Purpose: This study examined changes in e-cigarette and dual-use frequency, levels of nicotine exposure and e-cigarette dependence, and device and e-liquid preferences over 12 months.
Methods: Adolescents (N = 173, aged 13-18 years) who reported past-month e-cigarette use and at least 10 lifetime uses were recruited from the San Francisco Bay Area. The sample was 75.1% male, 54.9% non-Hispanic White, mean age 16.6 years (standard deviation = 1.2); 26.6% reported past-month cigarette smoking at baseline (i.e., dual use). At baseline, 6-month, and 12-month follow-up, participants provided saliva samples for cotinine testing and self-reported e-cigarette use frequency, dependence, past-month smoking, product preference, and flavor preference.
Results: Most (80.3%) were still using e-cigarettes at 12 months, and daily use increased from 14.5% to 29.8%. Model testing indicated an overall increase from baseline to 12 months in frequency of e-cigarette use (F(2, 166) = 5.69, p = .004), dependence (F(2, 164) = 5.49, p = .005), and cotinine levels (F(2, 103) = 4.40, p = .038). Among those reporting only e-cigarette use at baseline, 28.8% reported combustible cigarette use during follow-up. Among those reporting dual use at baseline, 57.1% were still dual using at 12 months, 31.4% reported e-cigarette use only, and none abstained from both products. Higher nicotine delivering e-cigarette devices (i.e., Juul, mods) became more popular over time, whereas flavor preferences (i.e., fruit, mint/menthol, and candy) remained stable.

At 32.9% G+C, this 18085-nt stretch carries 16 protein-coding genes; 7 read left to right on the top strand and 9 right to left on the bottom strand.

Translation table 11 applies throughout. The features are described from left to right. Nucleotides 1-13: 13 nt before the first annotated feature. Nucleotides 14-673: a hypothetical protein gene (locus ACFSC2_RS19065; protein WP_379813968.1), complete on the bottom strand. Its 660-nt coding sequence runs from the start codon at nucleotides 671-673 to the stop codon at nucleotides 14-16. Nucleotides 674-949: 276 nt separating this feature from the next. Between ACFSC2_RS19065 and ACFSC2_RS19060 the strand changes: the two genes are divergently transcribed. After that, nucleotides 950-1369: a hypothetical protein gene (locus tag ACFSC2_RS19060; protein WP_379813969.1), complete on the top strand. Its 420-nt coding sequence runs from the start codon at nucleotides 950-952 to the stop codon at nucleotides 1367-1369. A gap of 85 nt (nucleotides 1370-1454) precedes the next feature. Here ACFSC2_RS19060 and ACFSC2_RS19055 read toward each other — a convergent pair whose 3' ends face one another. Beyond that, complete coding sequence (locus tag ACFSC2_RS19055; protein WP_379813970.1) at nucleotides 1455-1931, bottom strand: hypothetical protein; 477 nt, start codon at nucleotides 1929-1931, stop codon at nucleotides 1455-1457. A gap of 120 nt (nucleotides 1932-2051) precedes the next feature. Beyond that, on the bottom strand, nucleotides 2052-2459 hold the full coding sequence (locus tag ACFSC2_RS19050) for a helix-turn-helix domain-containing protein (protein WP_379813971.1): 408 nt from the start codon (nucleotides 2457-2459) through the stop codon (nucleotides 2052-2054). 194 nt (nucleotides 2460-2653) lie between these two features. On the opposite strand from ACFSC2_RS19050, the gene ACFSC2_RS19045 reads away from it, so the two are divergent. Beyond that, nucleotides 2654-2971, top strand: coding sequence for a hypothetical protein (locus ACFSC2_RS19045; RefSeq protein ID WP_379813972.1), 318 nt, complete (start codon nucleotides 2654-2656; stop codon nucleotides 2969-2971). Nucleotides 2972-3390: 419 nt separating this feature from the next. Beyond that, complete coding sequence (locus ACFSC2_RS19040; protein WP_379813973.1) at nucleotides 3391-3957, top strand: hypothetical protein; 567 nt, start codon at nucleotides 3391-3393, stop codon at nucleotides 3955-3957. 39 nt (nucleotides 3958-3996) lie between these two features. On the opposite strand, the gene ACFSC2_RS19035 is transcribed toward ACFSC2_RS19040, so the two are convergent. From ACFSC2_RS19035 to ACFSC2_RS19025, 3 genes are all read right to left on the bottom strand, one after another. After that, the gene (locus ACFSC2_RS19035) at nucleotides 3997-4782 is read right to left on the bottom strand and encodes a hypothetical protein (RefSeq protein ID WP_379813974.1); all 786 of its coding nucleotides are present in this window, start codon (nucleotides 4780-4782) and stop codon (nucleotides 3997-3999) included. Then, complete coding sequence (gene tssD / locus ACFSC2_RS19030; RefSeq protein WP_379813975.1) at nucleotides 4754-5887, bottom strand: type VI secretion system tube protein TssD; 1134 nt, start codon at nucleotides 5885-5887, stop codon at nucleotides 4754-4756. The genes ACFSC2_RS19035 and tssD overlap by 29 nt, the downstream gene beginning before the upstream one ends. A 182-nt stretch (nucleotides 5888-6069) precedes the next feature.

Conclusions: Adolescents' e-cigarette use persisted over a 12-month period with significant increases in frequency of use, nicotine exposure, and e-cigarette dependence. Transitions from single to dual and dual to single nicotine product use were observed in approximately one in three users over the study period.
Keywords: Addiction; Adolescent; Cigarettes; Dependence; E-cigarette; ENDS; Nicotine.
Copyright © 2019 Society for Adolescent Health and Medicine. Published by Elsevier Inc. All rights reserved.